Millions of Markets Hungry for Words
Go to any newsstand and look at the vast array of publications on every subject under heaven. Go online and do a few searches. Look at the quantity of results returned. It’s often millions of pages. That’s billions and billions of published words every day.
But how many freelance writers can you name? Who are the famous copywriters? The last article you read in a magazine, can you tell me who wrote it?
Somebody wrote all those words. But who? Unknown, invisible, freelance writers.
Can you make a living as a freelance writer? Why not? There’s no shortage of markets, and they are always hungry for new content. If you can find a hungry market and write for it, write something an editor wants to buy, you can earn a crust. It’s as simple as that.
How Much Do Freelance Writers Make?
There isn’t an answer to that.
Some freelancers scrape by. Others work from a private yacht in the Bahamas. Most are somewhere in-between.
How much you earn depends on several factors: your skills as a wordsmith, how hard and smart you work, your self-discipline, creativity, personality, business sense, and luck.
I warned you it’s an unpredictable and uncertain business. So I can’t tell you how much you can earn. But if you get started and keep a record of what you do, what pays and what doesn’t, and keep analyzing, adapting, and refining your workflow, you’ll understand what works for you, and you’ll be able to make reasonable income forecasts. Maybe a few months ahead, maybe a year or two.
If you’re a person who needs all the details upfront and endless reassurance and support, you’re not cut out to be a freelancer.
To make a success of freelance writing, you must be happy to dive in, prepared to drown but confident you’ll learn to swim.
What Qualifications Do You Need to Be a Freelance Writer?
At least you need no formal academic qualifications.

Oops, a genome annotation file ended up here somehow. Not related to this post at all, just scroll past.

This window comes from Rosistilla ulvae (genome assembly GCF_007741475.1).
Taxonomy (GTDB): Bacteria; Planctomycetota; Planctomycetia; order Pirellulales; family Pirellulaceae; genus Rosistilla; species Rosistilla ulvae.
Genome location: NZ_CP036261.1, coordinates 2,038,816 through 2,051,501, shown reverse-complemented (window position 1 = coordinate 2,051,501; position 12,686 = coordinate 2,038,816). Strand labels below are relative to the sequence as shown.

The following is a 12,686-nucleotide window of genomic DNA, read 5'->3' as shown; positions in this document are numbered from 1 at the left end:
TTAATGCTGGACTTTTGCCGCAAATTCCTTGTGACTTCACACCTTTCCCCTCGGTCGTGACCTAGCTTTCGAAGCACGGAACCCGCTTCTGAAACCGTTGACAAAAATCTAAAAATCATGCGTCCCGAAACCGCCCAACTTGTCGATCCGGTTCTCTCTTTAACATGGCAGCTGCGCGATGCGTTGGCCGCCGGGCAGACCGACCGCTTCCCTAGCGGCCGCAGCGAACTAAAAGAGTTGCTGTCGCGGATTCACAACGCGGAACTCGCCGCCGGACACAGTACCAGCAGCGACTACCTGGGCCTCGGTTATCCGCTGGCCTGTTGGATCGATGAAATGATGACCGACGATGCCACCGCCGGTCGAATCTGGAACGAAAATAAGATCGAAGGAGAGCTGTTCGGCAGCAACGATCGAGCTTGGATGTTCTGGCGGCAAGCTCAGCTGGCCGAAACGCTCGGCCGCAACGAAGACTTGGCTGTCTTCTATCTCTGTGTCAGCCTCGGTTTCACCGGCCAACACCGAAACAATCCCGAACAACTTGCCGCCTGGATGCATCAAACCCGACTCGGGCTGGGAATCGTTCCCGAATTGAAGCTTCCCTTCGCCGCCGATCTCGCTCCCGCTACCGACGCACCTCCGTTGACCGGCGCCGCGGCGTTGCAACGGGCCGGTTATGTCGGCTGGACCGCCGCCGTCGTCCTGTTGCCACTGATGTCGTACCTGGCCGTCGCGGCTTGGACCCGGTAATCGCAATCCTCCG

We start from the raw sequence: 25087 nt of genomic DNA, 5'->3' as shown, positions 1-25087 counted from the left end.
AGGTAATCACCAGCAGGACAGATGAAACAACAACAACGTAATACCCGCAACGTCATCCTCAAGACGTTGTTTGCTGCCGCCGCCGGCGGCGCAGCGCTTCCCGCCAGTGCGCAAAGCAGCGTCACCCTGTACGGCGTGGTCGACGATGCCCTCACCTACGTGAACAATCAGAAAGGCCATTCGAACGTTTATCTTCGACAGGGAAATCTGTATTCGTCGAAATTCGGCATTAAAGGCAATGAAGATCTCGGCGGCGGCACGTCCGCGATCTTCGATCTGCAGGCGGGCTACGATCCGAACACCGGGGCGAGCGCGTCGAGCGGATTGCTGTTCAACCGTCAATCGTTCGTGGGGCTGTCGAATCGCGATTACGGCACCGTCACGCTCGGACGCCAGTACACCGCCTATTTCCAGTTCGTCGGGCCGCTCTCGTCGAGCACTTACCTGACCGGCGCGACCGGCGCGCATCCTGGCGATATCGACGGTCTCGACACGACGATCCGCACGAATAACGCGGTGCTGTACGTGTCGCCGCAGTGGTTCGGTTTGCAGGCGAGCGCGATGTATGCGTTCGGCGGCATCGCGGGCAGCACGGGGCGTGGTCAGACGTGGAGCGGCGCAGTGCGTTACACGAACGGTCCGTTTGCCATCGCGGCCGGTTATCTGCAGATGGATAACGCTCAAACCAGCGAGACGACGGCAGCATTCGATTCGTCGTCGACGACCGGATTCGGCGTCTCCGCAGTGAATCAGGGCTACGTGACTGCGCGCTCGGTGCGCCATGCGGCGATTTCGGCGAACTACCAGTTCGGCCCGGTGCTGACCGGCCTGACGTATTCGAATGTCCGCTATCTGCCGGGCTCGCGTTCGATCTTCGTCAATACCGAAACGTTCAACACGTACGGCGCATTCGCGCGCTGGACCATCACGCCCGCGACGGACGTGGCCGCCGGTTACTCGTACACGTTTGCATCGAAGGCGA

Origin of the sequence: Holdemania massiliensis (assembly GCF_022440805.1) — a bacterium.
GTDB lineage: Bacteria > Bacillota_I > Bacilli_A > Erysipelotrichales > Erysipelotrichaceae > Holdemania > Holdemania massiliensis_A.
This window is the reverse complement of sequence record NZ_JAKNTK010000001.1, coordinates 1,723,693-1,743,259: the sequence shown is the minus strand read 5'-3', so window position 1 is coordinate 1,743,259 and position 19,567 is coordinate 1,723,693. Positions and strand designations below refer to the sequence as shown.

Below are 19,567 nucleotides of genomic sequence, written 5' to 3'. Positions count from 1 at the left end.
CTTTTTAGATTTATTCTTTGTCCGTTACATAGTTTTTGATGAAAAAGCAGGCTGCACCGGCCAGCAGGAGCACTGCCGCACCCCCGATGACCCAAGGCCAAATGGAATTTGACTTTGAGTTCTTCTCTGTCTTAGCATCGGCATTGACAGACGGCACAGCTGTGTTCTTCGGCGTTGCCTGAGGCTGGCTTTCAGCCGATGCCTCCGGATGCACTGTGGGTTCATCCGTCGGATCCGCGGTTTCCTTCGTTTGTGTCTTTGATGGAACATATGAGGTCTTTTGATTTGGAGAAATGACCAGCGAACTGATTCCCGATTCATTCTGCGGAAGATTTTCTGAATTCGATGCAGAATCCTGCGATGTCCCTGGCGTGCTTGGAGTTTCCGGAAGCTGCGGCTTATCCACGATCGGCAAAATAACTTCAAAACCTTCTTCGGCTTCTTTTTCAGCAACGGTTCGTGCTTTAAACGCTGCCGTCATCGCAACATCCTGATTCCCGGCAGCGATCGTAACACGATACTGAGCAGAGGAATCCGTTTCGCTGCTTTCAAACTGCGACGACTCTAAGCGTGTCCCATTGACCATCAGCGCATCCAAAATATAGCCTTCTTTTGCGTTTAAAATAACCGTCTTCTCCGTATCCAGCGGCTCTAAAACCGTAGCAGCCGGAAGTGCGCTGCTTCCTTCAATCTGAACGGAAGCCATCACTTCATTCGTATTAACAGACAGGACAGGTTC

If you have a degree, it may be useful from time-to-time, but it doesn’t matter.
Editors and other paying clients don’t care who you are. They’re not interested in your biography. All that matters is the quality of your work. If you can write, you’re in the game.
But there are informal qualifications. Not least is an ability to write crisp, clean, grammatically correct copy. Which may not be what you’re reading here. This is my informal, personal blog. Here, I relax.
Besides that, you need a cheerful disposition, professionalism, patience, adaptability, passion, determination, a cool business head, and maybe a spark of genius.
Can You Make a Living as a Freelance Writer? Where the Truth Lies
And herein the truth lies. The answer to the question we started with, “Can you make a living as a freelance writer?” has little to do with your schooling, the practicalities of research, the vagaries of an ever-changing market, or the price of fish.
It has everything to do with your personality, your life-skills, and your mindset.
You must love people, the world, and life. Empathy, compassion, involvement, and a wish to help are all attributes of the best writers.
To be a successful freelance writer, you must be a living contradiction; sensitive and thick-skinned, humble and brimming with self-assurance, visionary and realistic; an artist, crafts-person, and entrepreneur all rolled into one.
Above all, you must be in love with words. It helps if the need to write is compulsive, obsessive, urgent, and insatiable. Writing is how you express yourself. It’s integral to your identity.
Think of Christopher Hitchens.
When he was dying of cancer, what did he do? He wrote about it. He was writing on the day he died. There was no question of him thinking, “Oh, I’m dying. I’ll stop writing and focus on more important things.”
To a writer, nothing is more important.
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Image credits: all images (apart from the book covers of my novels and the photo of me) are in the Public Domain and were sourced via the Creative Commons. Click on the image to reveal the name of the artist and the work in the address bar.